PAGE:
What Are Low Stress Training Methods?
Low-stress training methods elicit similar effects to high-stress training (HST) like increased yields and more productive bud sites. However, low-stress training does not risk causing as much damage as high-stress training methods. Low-stress training cultivation methods may be seemingly mundane but are actually taking advantage of highly complex chemical signaling mechanisms inside the plant. If performed properly, no greater harm comes to the plant.
Low-stress training (LST) may be used indoors or outdoors. These techniques alter chemical balances in plants and result in changes to the way plant look and how they grow. LST does not cause damage to the plant, where HST does involve breaking or cutting the plant. Both techniques aim to prevent the plant from growing in its natural state which produces one large main bud on the top of the plant (the cola), minimizing floral yield. The hormone auxin causes plants to grow in height and levels of auxin are highest in the top-most parts of the plant. Reducing this hormone concentration produces a larger canopy with fewer large singular colas.
Low-Stress Training Methods: Tying
The main stalks of the plant may be bent in an “L” shape to force more auxin to be distributed to the rest of the plant. The top of the plant may be continually tied down as the plant grows. Plant tape is best to use to prevent damage. The end result is a plant with stalks that lie around the plant’s pot and have several exposed budding sites. In the floral growth stage colas of flowers will grow upwards towards the light. Screen of Green is a modified form of this method where branching growth is woven and tied into a screen.
Low-Stress Training Methods: Screen of Green
Screen of Green (SCROG) is a method of low-stress training that optimizes light use by forcing lower plant parts to grow to the top of the canopy to allow for more floral production and a bushy plant shape. It can be used effectively with high intensity or fluorescent lighting and optimizes yield when space is limited.
The SCROG method involves tying plants to a suspended screen above the canopy as they protrude to train the plant to grow a level floral and leaf layer with stems and branches below the screen. The tops of the plants are trimmed off to encourage plants to grow outward instead of upward. It has been estimated that the SCROG method can increase yields by up to 20%.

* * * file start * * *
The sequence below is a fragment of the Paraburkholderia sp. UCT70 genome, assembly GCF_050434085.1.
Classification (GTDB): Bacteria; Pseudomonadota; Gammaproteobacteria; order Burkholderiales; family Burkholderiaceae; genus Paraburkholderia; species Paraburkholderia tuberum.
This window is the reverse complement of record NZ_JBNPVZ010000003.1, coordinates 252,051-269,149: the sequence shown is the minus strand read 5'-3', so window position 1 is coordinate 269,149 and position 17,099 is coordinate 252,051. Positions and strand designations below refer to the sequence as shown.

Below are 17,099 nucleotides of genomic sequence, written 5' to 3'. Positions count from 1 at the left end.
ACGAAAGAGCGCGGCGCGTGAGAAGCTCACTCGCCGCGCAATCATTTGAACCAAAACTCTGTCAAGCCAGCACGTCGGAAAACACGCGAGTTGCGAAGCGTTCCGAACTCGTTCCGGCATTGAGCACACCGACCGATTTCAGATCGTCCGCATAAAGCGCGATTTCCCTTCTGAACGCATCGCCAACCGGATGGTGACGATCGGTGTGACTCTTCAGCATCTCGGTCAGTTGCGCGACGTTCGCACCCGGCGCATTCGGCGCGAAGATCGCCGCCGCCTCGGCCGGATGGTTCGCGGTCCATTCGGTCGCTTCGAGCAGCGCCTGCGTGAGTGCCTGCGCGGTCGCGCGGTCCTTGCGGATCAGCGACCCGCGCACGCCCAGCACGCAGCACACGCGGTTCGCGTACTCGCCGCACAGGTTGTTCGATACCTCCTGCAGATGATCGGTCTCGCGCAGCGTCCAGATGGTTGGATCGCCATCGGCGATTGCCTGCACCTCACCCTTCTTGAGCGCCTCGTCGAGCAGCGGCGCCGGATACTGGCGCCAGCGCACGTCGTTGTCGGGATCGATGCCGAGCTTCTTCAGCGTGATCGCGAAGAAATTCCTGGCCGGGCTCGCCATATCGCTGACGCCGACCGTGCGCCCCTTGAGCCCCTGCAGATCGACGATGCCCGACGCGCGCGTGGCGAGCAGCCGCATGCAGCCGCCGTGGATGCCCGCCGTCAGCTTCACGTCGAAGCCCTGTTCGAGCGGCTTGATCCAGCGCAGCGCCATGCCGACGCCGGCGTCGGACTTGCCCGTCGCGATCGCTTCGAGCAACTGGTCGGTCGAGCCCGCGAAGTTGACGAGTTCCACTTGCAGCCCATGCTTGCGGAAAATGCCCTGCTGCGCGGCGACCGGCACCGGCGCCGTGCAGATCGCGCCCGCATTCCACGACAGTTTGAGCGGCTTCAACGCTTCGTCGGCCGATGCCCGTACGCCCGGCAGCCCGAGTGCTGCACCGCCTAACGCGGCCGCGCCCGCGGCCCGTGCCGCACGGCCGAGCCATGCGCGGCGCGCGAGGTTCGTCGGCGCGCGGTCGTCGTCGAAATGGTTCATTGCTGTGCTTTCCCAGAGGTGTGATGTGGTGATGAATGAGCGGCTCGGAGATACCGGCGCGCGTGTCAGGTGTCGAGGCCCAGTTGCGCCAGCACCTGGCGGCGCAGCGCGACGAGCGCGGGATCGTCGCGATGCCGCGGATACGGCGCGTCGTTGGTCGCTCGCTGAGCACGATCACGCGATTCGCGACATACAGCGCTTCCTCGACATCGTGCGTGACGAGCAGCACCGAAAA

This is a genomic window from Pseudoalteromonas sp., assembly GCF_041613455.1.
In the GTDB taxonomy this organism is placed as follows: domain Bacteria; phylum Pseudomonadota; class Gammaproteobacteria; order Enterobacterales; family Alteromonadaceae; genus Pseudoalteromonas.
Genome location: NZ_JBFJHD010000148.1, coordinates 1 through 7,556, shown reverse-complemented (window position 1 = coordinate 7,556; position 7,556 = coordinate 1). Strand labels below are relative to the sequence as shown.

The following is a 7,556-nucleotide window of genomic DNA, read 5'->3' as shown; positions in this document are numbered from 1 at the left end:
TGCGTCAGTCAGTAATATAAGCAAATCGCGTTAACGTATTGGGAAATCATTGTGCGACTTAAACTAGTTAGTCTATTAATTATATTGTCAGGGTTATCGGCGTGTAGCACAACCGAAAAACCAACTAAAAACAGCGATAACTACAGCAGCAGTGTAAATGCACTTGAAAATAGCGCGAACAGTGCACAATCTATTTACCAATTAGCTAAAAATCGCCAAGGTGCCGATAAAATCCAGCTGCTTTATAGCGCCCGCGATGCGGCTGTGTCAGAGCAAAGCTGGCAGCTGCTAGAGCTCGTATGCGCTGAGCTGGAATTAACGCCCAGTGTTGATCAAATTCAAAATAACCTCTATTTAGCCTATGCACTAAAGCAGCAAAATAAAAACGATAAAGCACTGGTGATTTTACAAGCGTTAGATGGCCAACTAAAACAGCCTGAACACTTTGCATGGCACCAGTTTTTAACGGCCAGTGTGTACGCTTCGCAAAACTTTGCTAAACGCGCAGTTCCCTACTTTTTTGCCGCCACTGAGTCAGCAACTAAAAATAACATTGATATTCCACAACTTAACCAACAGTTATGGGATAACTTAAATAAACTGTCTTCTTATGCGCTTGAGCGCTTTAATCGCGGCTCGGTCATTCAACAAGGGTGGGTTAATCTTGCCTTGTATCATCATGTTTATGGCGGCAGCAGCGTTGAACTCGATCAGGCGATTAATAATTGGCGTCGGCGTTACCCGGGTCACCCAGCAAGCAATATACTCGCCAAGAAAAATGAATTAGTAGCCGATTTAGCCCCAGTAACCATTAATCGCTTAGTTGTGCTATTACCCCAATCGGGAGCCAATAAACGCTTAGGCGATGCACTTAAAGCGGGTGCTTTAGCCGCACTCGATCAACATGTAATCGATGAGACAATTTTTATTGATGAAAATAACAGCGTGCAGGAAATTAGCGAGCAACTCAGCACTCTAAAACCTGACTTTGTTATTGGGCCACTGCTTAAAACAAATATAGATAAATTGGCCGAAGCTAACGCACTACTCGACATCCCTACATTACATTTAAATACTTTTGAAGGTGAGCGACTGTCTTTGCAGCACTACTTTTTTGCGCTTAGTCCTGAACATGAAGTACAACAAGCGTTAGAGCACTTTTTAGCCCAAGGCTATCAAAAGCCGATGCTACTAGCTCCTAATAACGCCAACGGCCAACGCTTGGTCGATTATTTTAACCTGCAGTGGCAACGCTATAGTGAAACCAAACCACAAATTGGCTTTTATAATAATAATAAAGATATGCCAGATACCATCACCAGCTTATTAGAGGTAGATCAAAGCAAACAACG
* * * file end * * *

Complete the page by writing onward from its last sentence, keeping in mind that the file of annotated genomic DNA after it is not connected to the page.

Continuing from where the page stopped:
Screen of Green
- Rooted seedlings or cuttings (about 1-month-old) are transplanted into a 5-7 gallon pot or bucket filled with soil medium. Seedlings should be watered with ~8.5 oz pH 6.0 water near the stem of the plant.
- 2x2 inch Screen is cut to fit the tent or grow room and set ~15 inches above the plants. The screen should not be tied up too tightly and it should allow for movement. Cable ties are recommended of suspending the screen from dowels or tent poles. 20-25 inches more space is needed above the screen for the grow lamp.
- When the plant grows to ~10 inches height, top cluster of buds may be pruned. When the top of the plant reaches the screen bottom branches may be pruned, this practice is termed “tucking.” Clean and sharp scissors should be used to prevent damage or infection to the plant. Plants should be kept in vegetative growth until the mesh screen has been filled below the screen without gaps. Any branches that begin to protrude earlier may be gently bent back under the screen.
- Two days after pruning, usually 6-8 weeks into growth, flowering may be induced. If a hydroponic system is being used, growth times may be shorter. Switching the light exposure time from 18-24 hours to 12 hours of light and 12 hours of dark will induce flowering. When the branches have grown 4 in through the screen they may be tied to the screen with wire or rope. New growth may be pruned or tied as needed to maintain a level canopy, any branches that do not grow through the screen should be pruned so as not to waste plant resources on buds that will not mature into usable floral material.
How Much More Money Can You Make Using Screen of Green?
The Screen of Green method was tested in a 2010 study aimed at determining the yield and income of illegal growers for the purpose of aiding prosecution. The cultivation method was selected to replicate typical illegal indoor hydroponic growing operations. Though the purposes and scale of the study are not quite the same as looking at a greenhouse business, the difference in crop productivity is notable!
- The most successful cycle yielded an average of 881g (31.1oz) of dry, groomed female flowering head per plant
- Over the whole study, the 18 plants yielded an average of 687g (24.2oz) of dry head per plant
Value of Plants Harvested in Study
|Treatment Group||Sold as Pounds ($3500-5000)||Sold as Ounces ($250-500)||Sold as 0.5-1 Grams ($20)|
|Grow 3 (no ScrOG)||$20,615-29,450||$23,555–47,110||$53,420-106,840|